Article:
The haunting of Converse Meadow Road


Monadnock Ledger-Transcript

Published: 10-29-2018 10:09 PM

Legend says the veil between this world and the next grows thin at this time of year.

For Robin Payson the legend holds true with she and her family experiencing more encounters with the past residents of their home on Converse Meadow Road in the fall.

“The veil is thinner,” Payson said. “When we have activity, it ticks up in October. It seems like it’s always been that way. I grew up in a house that is haunted.”

Payson grew up in Billerica, Mass. in a house that had been built by her great-grandfather, so the ghosts were mostly past relatives, she said.

“I definitely feel there is something special about October that moves things up. I don’t know whether it’s the changing of the seasons or whatever, but we have more experiences in October.”

There are spirit sightings, the unexplained electric toy or light on and the sounds of people that aren’t there such as the sound of a rocking chair upstairs at times and the sound of footsteps on the stairs. Payson says she and her family hear those specific sounds and not just the house creaking as one might suggest as an explanation.

Payson and her husband moved into the Converse Meadow Road home – that they share with their daughters – in 2001. Though a quiet road with only a few houses, the small patch of Rindge has seen a lot of activity over the years, she said.

According to Monadnock Conservancy that holds the more than 200-acre Conserve Meadow conservation easement, the land is home to a historic mill site that predates dates Revolutionary War times. From the first grist mill in town, thought to be built in 1762, to Joshua Converse’s box making mill that ran from 1845 to 1923. From 1923 to the 1930s the mill produced lumber shingles and cordwood. When the mill burned down in the 1930s it was never rebuilt.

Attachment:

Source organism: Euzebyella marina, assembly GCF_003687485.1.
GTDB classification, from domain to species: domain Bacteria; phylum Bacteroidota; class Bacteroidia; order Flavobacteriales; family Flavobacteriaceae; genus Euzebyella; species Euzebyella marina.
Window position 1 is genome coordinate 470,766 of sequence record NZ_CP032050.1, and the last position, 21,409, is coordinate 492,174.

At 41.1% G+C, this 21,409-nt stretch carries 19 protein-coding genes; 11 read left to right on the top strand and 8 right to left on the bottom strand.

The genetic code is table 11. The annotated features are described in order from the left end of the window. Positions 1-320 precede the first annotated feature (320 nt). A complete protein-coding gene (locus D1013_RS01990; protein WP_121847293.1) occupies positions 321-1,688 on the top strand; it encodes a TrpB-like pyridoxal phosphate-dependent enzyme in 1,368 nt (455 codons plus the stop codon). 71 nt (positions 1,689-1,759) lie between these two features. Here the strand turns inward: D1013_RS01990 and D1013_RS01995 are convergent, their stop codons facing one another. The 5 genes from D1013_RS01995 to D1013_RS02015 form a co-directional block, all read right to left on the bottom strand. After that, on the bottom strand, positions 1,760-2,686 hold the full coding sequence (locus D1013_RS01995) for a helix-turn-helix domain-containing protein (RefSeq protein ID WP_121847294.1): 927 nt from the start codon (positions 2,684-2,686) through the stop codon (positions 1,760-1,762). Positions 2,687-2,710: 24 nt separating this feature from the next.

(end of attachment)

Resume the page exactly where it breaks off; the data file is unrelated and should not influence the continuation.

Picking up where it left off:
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Payson said she has also been told that her house was once part of a very active underground railroad in Rindge. In the 1800s soldiers would muster in the field nearby. And Converse is also believed to have lived in her house where he used one of the downstairs rooms as a school for children of his employees.

“This has been a very busy place for different reasons at different times in town,” Payson said.

The former school room was used by the Payson’s as a playroom for their daughters when they were young. Back then it was not uncommon for battery-operated electric toys in the playroom to sound off when no one was around, Payson said. It was as if the former school children were having fun with the toys, she said.

“The house is well over 200 years old. According to the historical society it was built in 1810, but I think parts of the house are older then that. There’s about a million little things that happen to us this time of year. It’s a really, really old house,” Payson said. “I’ve seen what looks like a Civil War soldier when we first moved here, just a million different things, October is such a huge month.”

There are reoccurring spirits like the child with blond hair wearing a white shirt that was spotted during a Halloween party game of flashlight tag in the yard a few years back when her daughters were in high school.

“What I loved about that was the kid that saw it didn’t have any clue of the house that we’ve had, the activity,” she said.

Payson said she saw the same ghost ten years ago when she was first diagnosed with breast cancer. (She is now cancer free.) She had walked down to Converse Meadow Pond to be alone when she saw the child.

“A little kid in a white shirt,” she said. “I heard this rustling and I saw a little kid running by and all I could see was blond hair and a white shirt. It’s like little tiny things that happen a lot. … Lights come on. You come upstairs and the light in the garage is on and by the time you come downstairs it’s off. Just weird stuff like that it’s completely benign and fine. I love it. ”

Just this October, Payson said she saw a familiar spirit in her bedroom as she was waking up.

“I was just waking up and what I saw was a person standing there wearing a black Victorian jacket, with a white collar,” she said.

As soon as she saw him, he was gone, she said.

“Everything is very peaceful and happy here. It’s not ever that you ever feel scared of it. It’s just part of life,” Payson said. “We love all the creepiness.”